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OAK BROOK, IL-Given that some of the REIT’s employees have bought homes across the state line, moving into the southeast Wisconsin submarket was a natural progression for CenterPoint Properties Trust. “Southeast Wisconsin is a suburb of Chicago,” says chief executive officer John S. Gates Jr. “To me, it’s just another region. It’s a further expansion of the growth of the Chicago market.”

Although reluctant to predict how large it will grow its stake, CenterPoint has become the biggest industrial player in the submarket with its recent $75-million acquisition, giving the Chicago market’s largest industrial property owner 5 million sf. See: CenterPoint Expands Brewtown Holdings.

At 300 million sf, the southeast Wisconsin submarket, which includes the lakefront cities of Milwaukee, Racine and Kenosha, is “on the magnitude of Atlanta,” Gates says.

HSA Commercial Real Estate’s second-quarter industrial market report pegs the Southeast Wisconsin vacancy rate at 15.86%. However, CenterPoint chief investment officer Paul T. Ahern pegs it 5.1%, down from 5.6% in the first quarter.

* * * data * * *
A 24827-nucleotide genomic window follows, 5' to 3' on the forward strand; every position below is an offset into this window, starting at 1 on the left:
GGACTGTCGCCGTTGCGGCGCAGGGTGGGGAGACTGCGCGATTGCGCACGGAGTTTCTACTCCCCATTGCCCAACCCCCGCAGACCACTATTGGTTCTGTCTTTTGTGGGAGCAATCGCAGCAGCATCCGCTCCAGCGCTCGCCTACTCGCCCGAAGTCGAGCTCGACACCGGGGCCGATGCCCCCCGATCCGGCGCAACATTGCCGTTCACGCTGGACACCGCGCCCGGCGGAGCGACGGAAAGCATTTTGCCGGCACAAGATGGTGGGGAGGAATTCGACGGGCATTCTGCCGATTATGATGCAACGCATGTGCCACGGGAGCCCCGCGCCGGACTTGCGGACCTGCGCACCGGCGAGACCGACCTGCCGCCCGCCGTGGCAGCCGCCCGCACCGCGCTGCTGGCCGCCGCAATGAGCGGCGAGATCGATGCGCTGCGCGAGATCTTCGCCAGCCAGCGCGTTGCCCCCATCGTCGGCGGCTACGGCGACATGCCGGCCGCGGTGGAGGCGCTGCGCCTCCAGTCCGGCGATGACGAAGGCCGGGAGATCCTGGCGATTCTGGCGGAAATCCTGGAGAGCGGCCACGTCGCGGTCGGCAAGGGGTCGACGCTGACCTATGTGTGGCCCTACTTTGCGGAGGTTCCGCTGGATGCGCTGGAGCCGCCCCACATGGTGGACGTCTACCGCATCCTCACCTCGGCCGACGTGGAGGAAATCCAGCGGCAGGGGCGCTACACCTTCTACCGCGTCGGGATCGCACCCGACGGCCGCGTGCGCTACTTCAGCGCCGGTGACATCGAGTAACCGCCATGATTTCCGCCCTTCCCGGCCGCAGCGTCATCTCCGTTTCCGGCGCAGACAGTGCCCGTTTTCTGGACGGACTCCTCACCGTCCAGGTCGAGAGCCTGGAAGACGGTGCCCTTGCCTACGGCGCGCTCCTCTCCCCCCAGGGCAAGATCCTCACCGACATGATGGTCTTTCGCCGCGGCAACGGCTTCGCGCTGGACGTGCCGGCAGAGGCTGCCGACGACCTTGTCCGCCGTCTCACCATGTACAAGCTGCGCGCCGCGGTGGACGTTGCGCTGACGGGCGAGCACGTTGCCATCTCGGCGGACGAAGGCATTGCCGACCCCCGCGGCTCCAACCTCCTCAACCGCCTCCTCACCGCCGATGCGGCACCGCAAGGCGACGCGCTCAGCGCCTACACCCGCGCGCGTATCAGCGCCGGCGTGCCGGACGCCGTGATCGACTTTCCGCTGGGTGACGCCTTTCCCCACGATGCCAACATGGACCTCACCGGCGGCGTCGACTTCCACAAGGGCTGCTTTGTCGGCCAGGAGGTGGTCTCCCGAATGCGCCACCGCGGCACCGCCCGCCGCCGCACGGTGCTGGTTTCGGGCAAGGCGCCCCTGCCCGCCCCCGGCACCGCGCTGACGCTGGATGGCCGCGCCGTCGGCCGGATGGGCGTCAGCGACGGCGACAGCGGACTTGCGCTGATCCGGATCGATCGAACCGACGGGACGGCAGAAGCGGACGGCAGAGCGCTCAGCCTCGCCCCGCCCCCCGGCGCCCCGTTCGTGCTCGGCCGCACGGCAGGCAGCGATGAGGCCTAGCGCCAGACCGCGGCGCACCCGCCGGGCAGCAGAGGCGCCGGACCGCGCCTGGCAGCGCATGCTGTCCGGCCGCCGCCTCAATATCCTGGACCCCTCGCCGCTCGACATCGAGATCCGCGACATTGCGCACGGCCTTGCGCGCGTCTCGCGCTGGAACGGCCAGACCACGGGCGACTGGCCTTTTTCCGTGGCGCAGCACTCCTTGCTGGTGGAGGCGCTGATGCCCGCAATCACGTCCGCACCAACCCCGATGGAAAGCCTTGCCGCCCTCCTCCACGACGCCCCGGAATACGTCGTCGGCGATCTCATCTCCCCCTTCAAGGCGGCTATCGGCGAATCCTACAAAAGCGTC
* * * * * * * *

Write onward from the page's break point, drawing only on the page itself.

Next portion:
“It’s a very stable market,” Ahern says in an earnings conference call. He notes 70% of the properties are owned by users, and cites a diverse economy for keeping the submarket buoyant. In addition, Ahern credits “a very good brokerage community with strong relationships.”

CenterPoint’s southeast Wisconsin vacancy rate rivals the north and northwest suburbs of Chicago, where land is selling at more than $7 per sf, some of it to buyers who are tearing down existing properties for redevelopment, Ahern says. CenterPoint may do some building in Wisconsin, officials say, but it will be build-to-suits for current tenants.

On the other hand, CenterPoint sees its greatest leasing challenges now in the central DuPage County submarket, he adds. “That market has not really seen a good recovery,” Ahern says. “It’s probably the slowest market we have.”

Meanwhile, rental rates are not much different in Kenosha, Racine and Milwaukee counties as they are in Lake County, just south of the state line, president and chief operating officer Michael M. Mullen says. “I don’t think there’s any discernible difference in cap rates,” he adds.

However, crossing the state line gives tenants a wider choice in buildings, as the inventory is nearly five times as large as the more populous Lake County.

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